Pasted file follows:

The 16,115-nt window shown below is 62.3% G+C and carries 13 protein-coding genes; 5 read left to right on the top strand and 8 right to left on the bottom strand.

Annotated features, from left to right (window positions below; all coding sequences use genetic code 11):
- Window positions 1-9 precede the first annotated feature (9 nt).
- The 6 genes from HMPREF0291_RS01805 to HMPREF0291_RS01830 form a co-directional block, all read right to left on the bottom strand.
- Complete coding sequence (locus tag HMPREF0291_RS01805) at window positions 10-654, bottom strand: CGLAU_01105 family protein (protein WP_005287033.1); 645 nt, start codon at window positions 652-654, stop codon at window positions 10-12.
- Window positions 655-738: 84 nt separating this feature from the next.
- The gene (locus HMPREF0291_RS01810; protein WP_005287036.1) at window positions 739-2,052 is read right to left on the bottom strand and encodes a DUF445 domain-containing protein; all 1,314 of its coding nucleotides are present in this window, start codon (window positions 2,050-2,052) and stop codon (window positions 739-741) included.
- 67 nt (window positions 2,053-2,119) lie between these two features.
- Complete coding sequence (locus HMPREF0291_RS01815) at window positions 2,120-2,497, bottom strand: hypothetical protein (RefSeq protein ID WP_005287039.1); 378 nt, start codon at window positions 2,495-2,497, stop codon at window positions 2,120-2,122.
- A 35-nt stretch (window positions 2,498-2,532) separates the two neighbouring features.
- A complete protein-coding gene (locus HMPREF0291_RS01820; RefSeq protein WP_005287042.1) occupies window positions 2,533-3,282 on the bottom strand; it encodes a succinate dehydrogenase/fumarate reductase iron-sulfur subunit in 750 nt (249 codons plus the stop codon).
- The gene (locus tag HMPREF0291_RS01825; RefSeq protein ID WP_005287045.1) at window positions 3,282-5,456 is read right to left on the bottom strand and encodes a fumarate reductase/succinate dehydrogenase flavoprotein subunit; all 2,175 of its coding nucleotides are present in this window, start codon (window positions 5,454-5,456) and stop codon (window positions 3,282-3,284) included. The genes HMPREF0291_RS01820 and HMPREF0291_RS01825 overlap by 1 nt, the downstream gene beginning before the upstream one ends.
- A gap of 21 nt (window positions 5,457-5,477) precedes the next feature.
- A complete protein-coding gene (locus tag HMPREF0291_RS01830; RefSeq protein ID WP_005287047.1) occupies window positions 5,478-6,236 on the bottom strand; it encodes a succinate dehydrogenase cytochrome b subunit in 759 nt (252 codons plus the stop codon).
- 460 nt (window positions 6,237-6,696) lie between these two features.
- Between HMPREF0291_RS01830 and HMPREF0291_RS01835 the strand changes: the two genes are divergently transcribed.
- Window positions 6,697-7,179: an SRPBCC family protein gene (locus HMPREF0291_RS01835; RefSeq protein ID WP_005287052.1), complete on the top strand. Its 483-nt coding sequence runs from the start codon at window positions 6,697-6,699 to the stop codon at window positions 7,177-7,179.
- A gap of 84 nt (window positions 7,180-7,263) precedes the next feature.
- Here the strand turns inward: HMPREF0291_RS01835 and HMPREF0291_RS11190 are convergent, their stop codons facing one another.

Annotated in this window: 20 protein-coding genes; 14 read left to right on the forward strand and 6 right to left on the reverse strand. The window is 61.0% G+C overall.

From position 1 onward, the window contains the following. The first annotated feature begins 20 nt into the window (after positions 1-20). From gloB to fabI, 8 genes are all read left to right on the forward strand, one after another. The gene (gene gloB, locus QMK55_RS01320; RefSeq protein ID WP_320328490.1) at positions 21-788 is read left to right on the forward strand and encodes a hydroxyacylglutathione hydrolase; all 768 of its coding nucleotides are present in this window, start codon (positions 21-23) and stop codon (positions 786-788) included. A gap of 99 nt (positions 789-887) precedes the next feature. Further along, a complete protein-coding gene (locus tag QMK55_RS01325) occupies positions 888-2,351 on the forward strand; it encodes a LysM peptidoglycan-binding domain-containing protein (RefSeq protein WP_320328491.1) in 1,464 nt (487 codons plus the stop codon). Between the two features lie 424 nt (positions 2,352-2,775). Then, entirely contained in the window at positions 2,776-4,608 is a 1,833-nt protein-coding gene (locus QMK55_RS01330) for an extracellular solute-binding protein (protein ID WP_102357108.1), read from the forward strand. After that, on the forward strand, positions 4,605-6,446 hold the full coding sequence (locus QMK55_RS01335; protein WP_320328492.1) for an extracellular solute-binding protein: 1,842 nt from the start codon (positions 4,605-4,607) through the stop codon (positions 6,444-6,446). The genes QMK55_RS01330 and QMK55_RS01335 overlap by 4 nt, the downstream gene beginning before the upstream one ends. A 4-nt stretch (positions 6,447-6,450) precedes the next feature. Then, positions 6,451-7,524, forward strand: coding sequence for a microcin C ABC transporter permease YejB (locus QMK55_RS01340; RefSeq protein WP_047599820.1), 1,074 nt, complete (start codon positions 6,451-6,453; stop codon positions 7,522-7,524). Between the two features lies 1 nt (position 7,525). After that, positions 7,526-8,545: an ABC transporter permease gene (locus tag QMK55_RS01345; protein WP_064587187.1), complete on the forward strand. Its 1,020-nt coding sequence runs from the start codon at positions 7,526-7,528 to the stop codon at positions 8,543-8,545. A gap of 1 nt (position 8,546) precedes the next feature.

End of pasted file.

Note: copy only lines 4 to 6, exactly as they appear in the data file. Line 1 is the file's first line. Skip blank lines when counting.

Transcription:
- The 6 genes from HMPREF0291_RS01805 to HMPREF0291_RS01830 form a co-directional block, all read right to left on the bottom strand.
- Complete coding sequence (locus tag HMPREF0291_RS01805) at window positions 10-654, bottom strand: CGLAU_01105 family protein (protein WP_005287033.1); 645 nt, start codon at window positions 652-654, stop codon at window positions 10-12.
- Window positions 655-738: 84 nt separating this feature from the next.